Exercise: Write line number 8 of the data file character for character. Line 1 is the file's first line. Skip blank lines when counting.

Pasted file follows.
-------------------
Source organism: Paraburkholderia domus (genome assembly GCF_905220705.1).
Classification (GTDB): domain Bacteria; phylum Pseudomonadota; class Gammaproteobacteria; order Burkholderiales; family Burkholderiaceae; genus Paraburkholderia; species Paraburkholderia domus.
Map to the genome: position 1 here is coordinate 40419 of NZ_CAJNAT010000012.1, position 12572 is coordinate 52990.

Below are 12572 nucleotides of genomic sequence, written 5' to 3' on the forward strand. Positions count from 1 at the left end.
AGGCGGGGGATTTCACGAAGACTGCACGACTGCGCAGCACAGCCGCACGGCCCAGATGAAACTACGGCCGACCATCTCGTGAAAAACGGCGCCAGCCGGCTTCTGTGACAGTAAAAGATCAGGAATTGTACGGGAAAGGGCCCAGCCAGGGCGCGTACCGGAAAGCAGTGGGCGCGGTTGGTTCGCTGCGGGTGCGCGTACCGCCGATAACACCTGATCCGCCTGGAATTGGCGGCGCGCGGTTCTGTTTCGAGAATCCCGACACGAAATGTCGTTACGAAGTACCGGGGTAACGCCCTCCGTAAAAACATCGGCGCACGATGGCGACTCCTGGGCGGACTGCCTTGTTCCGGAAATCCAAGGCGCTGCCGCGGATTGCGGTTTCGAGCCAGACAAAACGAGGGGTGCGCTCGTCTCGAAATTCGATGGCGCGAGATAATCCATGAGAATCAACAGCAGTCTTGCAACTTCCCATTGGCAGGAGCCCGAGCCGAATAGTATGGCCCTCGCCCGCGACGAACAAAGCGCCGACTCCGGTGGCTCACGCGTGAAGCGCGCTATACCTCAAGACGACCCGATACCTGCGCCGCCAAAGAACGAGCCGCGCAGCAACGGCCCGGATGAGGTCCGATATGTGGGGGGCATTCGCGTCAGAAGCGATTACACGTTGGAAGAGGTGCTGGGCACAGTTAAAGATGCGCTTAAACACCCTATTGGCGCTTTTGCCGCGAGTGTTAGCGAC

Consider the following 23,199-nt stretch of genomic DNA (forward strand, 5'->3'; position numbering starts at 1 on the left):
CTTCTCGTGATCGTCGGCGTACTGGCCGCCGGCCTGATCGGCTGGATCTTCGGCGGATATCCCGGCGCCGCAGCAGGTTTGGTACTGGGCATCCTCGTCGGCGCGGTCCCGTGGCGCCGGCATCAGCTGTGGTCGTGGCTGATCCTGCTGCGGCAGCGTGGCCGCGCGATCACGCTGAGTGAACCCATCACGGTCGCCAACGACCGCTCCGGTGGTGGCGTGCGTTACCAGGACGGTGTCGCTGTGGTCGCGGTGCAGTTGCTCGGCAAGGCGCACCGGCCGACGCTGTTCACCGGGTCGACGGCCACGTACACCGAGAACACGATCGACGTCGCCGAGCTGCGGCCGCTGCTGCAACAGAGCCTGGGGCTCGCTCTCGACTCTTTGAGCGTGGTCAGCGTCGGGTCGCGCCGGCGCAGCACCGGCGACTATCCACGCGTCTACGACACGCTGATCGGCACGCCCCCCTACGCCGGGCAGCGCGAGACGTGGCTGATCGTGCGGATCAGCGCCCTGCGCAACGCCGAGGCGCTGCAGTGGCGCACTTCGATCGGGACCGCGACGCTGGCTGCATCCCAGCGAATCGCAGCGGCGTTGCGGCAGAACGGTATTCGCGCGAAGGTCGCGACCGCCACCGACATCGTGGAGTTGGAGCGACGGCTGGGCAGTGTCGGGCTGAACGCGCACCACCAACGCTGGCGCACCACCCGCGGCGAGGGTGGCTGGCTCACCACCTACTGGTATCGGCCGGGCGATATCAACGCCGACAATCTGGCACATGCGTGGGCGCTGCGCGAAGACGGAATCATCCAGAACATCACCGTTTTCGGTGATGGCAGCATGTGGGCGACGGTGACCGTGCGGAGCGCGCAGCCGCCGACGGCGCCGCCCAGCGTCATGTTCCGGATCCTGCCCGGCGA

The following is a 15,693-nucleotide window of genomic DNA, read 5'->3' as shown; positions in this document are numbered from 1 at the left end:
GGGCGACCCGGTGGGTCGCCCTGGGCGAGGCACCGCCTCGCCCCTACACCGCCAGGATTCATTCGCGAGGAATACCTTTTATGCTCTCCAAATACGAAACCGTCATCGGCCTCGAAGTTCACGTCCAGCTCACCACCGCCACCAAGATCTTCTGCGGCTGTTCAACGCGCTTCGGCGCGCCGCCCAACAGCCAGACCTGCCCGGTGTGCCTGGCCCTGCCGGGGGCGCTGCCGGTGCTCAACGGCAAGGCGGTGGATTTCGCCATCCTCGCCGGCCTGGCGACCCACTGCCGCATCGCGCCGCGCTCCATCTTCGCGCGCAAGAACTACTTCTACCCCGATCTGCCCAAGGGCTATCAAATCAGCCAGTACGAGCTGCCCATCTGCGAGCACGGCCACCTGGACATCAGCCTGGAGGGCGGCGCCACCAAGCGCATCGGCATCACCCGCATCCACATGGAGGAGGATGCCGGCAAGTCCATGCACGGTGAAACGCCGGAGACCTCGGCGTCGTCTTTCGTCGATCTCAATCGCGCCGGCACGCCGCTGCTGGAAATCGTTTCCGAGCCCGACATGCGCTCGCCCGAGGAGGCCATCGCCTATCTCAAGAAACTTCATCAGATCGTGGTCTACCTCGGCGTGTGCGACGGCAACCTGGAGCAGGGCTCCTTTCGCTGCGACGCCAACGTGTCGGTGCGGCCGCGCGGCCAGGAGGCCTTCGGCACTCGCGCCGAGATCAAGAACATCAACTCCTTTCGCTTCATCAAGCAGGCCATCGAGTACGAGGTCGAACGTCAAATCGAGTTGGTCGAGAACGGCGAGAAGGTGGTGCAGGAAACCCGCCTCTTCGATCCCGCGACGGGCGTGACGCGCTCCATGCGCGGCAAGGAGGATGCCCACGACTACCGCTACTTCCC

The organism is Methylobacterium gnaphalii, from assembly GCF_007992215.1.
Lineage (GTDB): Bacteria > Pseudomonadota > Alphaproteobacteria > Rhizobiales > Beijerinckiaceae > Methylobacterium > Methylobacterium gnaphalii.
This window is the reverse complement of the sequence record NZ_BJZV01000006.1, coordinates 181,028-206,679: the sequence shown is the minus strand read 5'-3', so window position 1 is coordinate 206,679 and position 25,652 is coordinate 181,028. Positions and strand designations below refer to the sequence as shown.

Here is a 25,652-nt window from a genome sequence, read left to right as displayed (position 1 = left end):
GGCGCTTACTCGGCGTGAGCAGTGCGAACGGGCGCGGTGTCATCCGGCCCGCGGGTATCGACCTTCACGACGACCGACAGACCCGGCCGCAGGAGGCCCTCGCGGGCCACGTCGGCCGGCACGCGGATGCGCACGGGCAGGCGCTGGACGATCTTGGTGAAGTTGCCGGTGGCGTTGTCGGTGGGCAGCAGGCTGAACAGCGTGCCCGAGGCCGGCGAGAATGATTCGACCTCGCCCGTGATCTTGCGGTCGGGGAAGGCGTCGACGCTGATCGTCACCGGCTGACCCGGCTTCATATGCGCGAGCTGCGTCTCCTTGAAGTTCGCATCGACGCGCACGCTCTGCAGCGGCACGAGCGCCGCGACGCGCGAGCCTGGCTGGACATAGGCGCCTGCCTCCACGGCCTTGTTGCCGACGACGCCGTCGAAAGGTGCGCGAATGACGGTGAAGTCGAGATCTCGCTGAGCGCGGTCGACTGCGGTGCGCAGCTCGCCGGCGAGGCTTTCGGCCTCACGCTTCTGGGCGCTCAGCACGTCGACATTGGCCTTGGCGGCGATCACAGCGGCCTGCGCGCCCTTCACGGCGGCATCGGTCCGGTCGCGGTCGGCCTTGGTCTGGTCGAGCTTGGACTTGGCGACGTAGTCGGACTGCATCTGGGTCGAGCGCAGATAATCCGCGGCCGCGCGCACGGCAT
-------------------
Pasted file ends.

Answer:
The following is a 15,693-nucleotide window of genomic DNA, read 5'->3' as shown; positions in this document are numbered from 1 at the left end: